MINI REVIEW article
Quantitative Methods for the Detection of Tau Seeding Activity in Human Biofluids
- 1Alzheimer Research Unit, Department of Neurology, Massachusetts General Hospital, Charlestown, MA, United States
- 2Harvard Medical School, Boston, MA, United States
The ability of tau aggregates to recruit and misfold monomeric tau and propagate across brain regions has been studied extensively and is now recognized as a critical pathological step in Alzheimer’s disease (AD) and other tauopathies. Recent evidence suggests that the detection of tau seeds in human samples may be relevant and correlate with clinical data. Here, we review the available methods for the measurement of such tau seeds, their limitations and their potential implementation for the development of the next-generation biomarkers.
The accumulation and deposition of tau protein aggregates in the human brain is a hallmark of Alzheimer’s disease (AD) and other tauopathies. The capacity of certain toxic tau species or conformers to propagate from one cell to another and template or “seed” endogenous tau in a prion-like mechanism has been now widely studied and demonstrated in various disease models. In vitro, the aggregation of recombinant tau into paired helical filaments is accelerated by the addition of pre-formed seeds, suggesting a seeded nucleation process that results in the elongation of aggregates (Friedhoff et al., 1998; von Bergen et al., 2000). In cellular models, tau aggregates are internalized and induce aggregation of intracellular monomeric tau (Frost et al., 2009; Guo and Lee, 2011; Kfoury et al., 2012). In transgenic mice overexpressing mutant tau, the injection of synthetic tau fibrils or brain lysates from patients with tauopathies induces aggregation of tau and the spread of the pathology to distant brain regions (Clavaguera et al., 2009; Iba et al., 2013). The critical role of tau seeding and spreading in the pathogenesis of AD is further supported by the stereotypical progression of tau pathology across brain regions that has been described by neuropathological studies (Braak and Braak, 1991) and confirmed more recently by molecular imaging studies (Cho et al., 2016; Scholl et al., 2016; Schwarz et al., 2016). Moreover, seed-competent tau is detected in the synaptic compartment in brain regions along the Braak staging before the appearance of the pathology (Holmes et al., 2014; DeVos et al., 2018). This soluble seed-competent species represent a small percentage of total tau that elutes as a high molecular weight (>∼300,000) fraction from a size exclusion chromatography column (Takeda et al., 2015, 2016).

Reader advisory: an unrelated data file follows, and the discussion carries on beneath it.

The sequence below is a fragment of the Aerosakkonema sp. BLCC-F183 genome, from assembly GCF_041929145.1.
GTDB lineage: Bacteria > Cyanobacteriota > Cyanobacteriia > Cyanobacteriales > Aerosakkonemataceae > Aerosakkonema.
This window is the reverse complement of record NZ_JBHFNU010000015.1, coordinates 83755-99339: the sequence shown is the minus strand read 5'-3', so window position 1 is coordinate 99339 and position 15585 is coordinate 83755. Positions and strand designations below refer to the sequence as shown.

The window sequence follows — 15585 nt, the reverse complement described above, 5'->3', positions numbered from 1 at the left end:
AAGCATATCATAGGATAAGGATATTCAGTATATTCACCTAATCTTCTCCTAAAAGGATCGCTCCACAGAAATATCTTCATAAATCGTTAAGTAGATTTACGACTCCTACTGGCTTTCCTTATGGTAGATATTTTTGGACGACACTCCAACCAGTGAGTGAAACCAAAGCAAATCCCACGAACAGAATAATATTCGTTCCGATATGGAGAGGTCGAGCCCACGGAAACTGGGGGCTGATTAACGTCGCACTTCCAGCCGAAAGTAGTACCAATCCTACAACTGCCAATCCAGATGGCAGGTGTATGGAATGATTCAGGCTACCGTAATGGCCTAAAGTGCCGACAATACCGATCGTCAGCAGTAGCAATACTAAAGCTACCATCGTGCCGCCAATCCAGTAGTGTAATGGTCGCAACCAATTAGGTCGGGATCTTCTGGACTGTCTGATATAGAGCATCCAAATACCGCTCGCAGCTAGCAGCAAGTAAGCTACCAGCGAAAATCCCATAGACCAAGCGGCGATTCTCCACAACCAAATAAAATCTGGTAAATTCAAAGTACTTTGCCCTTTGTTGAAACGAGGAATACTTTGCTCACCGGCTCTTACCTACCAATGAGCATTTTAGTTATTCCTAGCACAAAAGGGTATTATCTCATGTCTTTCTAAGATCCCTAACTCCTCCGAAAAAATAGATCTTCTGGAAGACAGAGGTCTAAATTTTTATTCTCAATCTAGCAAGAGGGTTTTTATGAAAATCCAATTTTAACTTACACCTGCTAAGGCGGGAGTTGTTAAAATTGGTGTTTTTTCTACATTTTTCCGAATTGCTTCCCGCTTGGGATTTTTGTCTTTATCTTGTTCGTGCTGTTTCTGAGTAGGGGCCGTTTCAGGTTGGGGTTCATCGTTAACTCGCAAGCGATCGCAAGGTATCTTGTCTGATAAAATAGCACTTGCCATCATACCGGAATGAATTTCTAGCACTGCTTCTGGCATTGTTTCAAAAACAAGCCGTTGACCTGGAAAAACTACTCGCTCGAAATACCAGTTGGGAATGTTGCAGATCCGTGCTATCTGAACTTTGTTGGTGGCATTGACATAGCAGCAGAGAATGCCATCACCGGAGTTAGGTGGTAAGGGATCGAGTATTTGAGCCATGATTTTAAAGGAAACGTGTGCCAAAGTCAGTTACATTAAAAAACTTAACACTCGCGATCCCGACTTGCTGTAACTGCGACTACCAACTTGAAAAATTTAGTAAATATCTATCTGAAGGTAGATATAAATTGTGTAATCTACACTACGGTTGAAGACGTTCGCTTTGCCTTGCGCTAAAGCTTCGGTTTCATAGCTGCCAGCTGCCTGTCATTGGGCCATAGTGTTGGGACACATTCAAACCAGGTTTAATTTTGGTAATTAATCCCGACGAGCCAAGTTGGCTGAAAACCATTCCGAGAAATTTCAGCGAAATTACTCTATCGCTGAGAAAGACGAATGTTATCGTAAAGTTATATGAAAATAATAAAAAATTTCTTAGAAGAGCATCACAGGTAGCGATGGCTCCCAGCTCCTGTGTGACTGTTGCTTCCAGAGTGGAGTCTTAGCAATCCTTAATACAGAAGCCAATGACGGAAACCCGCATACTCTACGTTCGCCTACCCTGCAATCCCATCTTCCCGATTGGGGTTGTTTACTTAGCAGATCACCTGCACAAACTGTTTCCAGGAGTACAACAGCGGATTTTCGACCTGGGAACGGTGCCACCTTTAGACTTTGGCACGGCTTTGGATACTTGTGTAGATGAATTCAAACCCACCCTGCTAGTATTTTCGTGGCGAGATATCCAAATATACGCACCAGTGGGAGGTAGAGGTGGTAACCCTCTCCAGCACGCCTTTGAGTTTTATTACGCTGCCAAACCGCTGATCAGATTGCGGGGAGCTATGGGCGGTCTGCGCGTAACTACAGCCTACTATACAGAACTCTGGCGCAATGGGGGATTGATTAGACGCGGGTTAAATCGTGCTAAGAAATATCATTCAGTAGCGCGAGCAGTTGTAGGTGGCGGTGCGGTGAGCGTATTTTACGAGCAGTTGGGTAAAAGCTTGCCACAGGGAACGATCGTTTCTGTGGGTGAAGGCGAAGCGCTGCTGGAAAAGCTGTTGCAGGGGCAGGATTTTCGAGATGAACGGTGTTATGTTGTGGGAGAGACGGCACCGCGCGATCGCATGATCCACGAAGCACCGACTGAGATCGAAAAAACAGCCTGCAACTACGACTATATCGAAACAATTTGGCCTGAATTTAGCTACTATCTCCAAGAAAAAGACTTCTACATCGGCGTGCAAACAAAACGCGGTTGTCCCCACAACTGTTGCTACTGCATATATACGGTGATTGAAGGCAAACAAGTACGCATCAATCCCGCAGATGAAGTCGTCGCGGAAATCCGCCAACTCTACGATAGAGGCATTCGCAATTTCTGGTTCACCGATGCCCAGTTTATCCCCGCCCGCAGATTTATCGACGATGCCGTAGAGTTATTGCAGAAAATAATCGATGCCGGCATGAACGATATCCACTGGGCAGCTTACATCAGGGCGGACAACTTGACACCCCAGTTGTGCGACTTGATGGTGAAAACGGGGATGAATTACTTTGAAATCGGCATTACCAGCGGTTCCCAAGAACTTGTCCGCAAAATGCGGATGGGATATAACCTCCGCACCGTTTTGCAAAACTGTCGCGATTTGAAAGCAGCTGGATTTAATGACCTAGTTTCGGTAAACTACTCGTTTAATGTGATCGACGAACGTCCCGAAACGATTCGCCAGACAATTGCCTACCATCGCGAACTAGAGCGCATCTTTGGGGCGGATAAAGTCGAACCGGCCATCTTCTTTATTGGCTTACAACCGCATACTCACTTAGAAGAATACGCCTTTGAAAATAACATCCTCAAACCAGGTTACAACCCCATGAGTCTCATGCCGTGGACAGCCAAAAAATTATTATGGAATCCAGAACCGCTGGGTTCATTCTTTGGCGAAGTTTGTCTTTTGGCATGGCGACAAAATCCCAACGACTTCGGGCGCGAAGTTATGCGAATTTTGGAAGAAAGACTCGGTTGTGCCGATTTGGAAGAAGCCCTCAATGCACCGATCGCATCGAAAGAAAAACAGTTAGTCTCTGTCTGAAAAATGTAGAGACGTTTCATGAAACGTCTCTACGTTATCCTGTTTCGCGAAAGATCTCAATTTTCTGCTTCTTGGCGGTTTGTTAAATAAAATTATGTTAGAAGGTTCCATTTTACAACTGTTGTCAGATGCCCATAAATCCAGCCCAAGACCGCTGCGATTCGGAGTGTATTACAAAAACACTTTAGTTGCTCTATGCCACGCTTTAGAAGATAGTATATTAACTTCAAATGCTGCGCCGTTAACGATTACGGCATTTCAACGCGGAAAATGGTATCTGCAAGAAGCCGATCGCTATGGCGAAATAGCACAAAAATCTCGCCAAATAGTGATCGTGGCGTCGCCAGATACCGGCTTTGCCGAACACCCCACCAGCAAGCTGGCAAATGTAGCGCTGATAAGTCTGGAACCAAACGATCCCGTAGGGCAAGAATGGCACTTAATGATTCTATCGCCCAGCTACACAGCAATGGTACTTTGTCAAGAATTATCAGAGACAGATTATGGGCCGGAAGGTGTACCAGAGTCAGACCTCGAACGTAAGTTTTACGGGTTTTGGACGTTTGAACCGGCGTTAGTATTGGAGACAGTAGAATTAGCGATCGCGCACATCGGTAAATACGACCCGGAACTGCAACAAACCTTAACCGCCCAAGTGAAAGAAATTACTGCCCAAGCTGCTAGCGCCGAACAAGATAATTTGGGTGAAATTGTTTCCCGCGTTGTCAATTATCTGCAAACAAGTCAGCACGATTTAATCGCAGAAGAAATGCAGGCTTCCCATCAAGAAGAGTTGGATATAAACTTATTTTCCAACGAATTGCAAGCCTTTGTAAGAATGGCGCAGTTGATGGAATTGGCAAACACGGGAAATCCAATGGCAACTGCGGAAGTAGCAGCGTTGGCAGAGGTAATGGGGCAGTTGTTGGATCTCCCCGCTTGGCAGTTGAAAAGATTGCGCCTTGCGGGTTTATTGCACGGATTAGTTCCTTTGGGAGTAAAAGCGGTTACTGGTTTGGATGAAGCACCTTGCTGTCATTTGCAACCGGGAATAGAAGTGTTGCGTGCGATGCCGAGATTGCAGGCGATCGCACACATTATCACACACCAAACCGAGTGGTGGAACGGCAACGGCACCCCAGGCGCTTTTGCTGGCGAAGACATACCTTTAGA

Using modern AD biomarkers including tau and amyloid imaging by positron emission tomography (PET), volumetric magnetic resonance imaging (MRI), and cerebrospinal fluid (CSF) measurement of Aβ and tau (and in the near future plasma levels of Aβ and tau), one can accurately diagnose AD at a presymptomatic or prodromal stage [reviewed in Cohen et al. (2019), Zetterberg and Bendlin (2020)]. However, there is currently no available biomarker that can predict on a time scale the clinical fate of an individual with evidence of brain amyloid or tau neuropathology. Recently, we have demonstrated that the tau seeding activity in postmortem AD brain extracts is quantitively and qualitatively correlated with disease severity and rate of progression (Dujardin et al., 2020). Therefore, the quantification of tau seeds in human biofluids such as CSF could represent a potential prognostic biomarker that may greatly improve individual patient care.
Here, we review the currently available quantitative methods to measure seed-competent tau, their advantages and limitations as well as their potential development for a broader use in a biomarker pipeline.
Cerebrospinal Fluid Biochemical Assays